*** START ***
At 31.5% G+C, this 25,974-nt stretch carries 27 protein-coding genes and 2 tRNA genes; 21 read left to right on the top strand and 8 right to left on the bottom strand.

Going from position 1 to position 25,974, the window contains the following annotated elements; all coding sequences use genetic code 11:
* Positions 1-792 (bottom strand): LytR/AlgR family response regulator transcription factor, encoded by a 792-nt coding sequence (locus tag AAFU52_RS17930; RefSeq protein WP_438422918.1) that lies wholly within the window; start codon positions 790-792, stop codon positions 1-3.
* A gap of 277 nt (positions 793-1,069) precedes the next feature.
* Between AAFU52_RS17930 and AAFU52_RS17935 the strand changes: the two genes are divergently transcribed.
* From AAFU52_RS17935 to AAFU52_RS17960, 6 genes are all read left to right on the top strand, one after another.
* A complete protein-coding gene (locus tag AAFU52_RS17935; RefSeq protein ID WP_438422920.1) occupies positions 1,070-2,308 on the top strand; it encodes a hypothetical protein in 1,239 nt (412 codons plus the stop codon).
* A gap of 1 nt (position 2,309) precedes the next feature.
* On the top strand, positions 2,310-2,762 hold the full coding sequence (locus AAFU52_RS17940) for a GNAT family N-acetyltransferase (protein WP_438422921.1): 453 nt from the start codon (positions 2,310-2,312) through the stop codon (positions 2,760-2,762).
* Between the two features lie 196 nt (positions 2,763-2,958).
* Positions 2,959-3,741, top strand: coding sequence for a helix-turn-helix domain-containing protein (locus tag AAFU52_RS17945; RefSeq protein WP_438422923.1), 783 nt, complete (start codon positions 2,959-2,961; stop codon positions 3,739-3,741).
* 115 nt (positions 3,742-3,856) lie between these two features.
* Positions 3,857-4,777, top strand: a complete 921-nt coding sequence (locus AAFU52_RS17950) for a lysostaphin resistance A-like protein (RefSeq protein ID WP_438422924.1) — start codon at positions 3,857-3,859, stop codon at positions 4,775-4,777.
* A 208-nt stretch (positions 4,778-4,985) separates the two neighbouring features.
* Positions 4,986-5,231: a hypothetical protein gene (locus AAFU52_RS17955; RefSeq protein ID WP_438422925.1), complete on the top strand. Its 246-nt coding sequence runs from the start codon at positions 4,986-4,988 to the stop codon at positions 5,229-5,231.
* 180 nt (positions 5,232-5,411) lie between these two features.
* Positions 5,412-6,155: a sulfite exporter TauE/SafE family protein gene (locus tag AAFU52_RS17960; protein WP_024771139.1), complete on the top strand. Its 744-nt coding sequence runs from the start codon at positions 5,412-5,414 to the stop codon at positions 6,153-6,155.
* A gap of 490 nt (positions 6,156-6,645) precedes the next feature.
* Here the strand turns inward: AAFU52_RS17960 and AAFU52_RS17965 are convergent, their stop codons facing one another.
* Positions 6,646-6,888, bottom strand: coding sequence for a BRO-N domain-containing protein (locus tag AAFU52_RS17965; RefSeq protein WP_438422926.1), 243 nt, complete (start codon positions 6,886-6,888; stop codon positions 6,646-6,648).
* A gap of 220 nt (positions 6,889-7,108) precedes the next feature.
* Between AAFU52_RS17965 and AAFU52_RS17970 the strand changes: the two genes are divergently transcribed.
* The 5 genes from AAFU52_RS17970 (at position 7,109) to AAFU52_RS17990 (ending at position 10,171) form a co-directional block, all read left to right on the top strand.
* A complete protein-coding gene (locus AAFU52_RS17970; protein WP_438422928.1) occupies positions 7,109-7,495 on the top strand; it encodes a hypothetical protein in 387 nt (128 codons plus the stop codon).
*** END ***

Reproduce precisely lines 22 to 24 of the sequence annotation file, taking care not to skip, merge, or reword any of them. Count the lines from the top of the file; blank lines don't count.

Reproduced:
* Between AAFU52_RS17965 and AAFU52_RS17970 the strand changes: the two genes are divergently transcribed.
* The 5 genes from AAFU52_RS17970 (at position 7,109) to AAFU52_RS17990 (ending at position 10,171) form a co-directional block, all read left to right on the top strand.
* A complete protein-coding gene (locus AAFU52_RS17970; protein WP_438422928.1) occupies positions 7,109-7,495 on the top strand; it encodes a hypothetical protein in 387 nt (128 codons plus the stop codon).